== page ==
Pentagon urges N. Korea to stop provocative actions, will provide options to deal with Pyongyang
The Pentagon said it would provide President Donald Trump with options to deal with Pyongyang if the provocations continue. Earlier, North Korea’s foreign minister said his country reserves the right to shoot down US bombers in international airspace.
"If North Korea does not stop their provocative actions, you know, we will make sure that we provide options to the President to deal with North Korea," Pentagon spokesman Colonel Robert Manning told reporters on Monday.
The statement follows remarks by North Korea’s top diplomat at the UN on Monday, who said Donald Trump’s tweet that leader Kim Jong-un “won’t be around much longer” was a declaration of war by the United States.
'The whole world should clearly remember it was the US who first declared war on our country' - Foreign Minister https://t.co/J2Wk0NjU4Mpic.twitter.com/w8JVUpntJy— RT (@RT_com) September 25, 2017
“The whole world should clearly remember it was the US who first declared war on our country,” Reuters quoted him as saying.
“Since the United States declared war on our country, we will have every right to make countermeasures, including the right to shoot down United States strategic bombers even when they are not inside the airspace border of our country.”
During a press briefing Monday, White House spokeswoman Sarah Huckabee Sanders denied that the US has declared war on North Korea. "We have not declared war on North Korea and the suggestion of that is absurd," she said.
'Absurd' to say US declared war on N. Korea, US using 'maximum economic, diplomatic pressures at this point' - Sarah Huckabee Sanders pic.twitter.com/B1yhsOPKep— RT America (@RT_America) September 25, 2017
Trump tweeted on Saturday: “Just heard Foreign Minister of North Korea speak at U.N. If he echoes thoughts of Little Rocket Man, they won't be around much longer!”
Just heard Foreign Minister of North Korea speak at U.N. If he echoes thoughts of Little Rocket Man, they won't be around much longer!— Donald J. Trump (@realDonaldTrump) September 24, 2017
Last week, Trump said the US may have “no choice but to totally destroy North Korea” (population 26mn) if the US or its allies are threatened, as he addressed the UN General Assembly.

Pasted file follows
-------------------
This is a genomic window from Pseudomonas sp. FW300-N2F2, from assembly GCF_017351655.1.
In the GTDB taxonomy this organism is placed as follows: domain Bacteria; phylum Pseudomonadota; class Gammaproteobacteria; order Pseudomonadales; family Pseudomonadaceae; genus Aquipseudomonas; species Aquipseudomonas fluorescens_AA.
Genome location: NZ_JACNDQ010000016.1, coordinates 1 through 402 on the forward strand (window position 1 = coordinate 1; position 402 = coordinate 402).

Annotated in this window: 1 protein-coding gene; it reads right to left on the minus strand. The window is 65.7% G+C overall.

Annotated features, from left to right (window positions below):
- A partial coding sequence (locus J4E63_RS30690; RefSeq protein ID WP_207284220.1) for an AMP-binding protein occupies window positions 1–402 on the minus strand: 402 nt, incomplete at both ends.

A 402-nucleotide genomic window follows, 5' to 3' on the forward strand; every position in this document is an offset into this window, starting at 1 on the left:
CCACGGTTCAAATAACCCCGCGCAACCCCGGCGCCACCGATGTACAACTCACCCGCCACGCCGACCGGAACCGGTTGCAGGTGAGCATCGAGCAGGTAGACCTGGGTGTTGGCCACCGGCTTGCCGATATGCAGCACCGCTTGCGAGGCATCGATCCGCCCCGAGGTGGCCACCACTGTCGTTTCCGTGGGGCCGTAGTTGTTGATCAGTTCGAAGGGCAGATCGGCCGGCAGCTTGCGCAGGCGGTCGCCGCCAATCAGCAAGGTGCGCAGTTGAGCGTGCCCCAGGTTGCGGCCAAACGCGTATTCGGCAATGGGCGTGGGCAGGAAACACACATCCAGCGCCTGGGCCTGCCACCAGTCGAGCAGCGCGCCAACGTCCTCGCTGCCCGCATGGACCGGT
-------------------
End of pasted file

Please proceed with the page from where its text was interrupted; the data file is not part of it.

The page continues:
On Sunday, the White House announced a new extended travel ban that will restrict travel to the US from North Korea, as well as Chad and Venezuela, based on “security or safety threat.”
New 'Travel ban' restrictions are set to take effect on October 18 https://t.co/CtqRwqPmr4— RT America (@RT_America) September 25, 2017
The new restrictions, which come as a result of a review of previous travel bans challenged in US courts, are set to take effect on October 18.
“North Korea does not cooperate with the United States government in any respect and fails to satisfy all information-sharing requirements,” the White House said in the proclamation on its website.
The restriction bans entry to the US of nationals from North Korea as immigrants or nonimmigrants.
On Thursday, President Trump issued a new executive order giving the US broad powers to sanction individuals, companies, and financial institutions that facilitate trade with North Korea.
The UN Security Council has already passed substantial economic sanctions against North Korea, including targeting shipments of oil and other fuel used in missile testing, after Pyongyang reportedly tested a hydrogen bomb.
Under the UN resolution passed on September 11, all oil imports are banned and international assets of the government and its leaders have been frozen.
The resolution also banned North Korea from importing natural gas liquids and condensates. It also banned all textile exports and prohibits any country from authorizing new work permits for North Korean workers – two key sources of hard currency for the country.
Pyongyang has conducted several missile and nuclear tests in defiance of rulings by the UN Security Council, while the US has continued to carry out joint exercises with South Korea and Japan while ramping up its own war of words against Pyongyang.
Russia and China have repeatedly called for a ‘double-freeze’ solution to the crisis, in which the United States ceases its drills with South Korea in exchange for the North suspending its weapons programs.
‘We need to cool hotheads down’: Lavrov urges diplomatic solution to N. Korea crisis. WATCH LIVE: https://t.co/2KIaiod714pic.twitter.com/N1GNgB2f7X— RT (@RT_com) September 22, 2017
Russian Foreign Minister Sergey Lavrov speaking to reporters on Friday urged all parties to stick to a diplomatic approach to the Korean Peninsula crisis, condemning both the reckless tests of Pyongyang and belligerent rhetoric of the US.
“We have to calm down the hotheads and understand that we need pauses, we need contacts,” Lavrov said when discussing the North Korean issue in New York.
However, Washington has not accepted the proposal, saying it has every right to carry out exercises with its allies.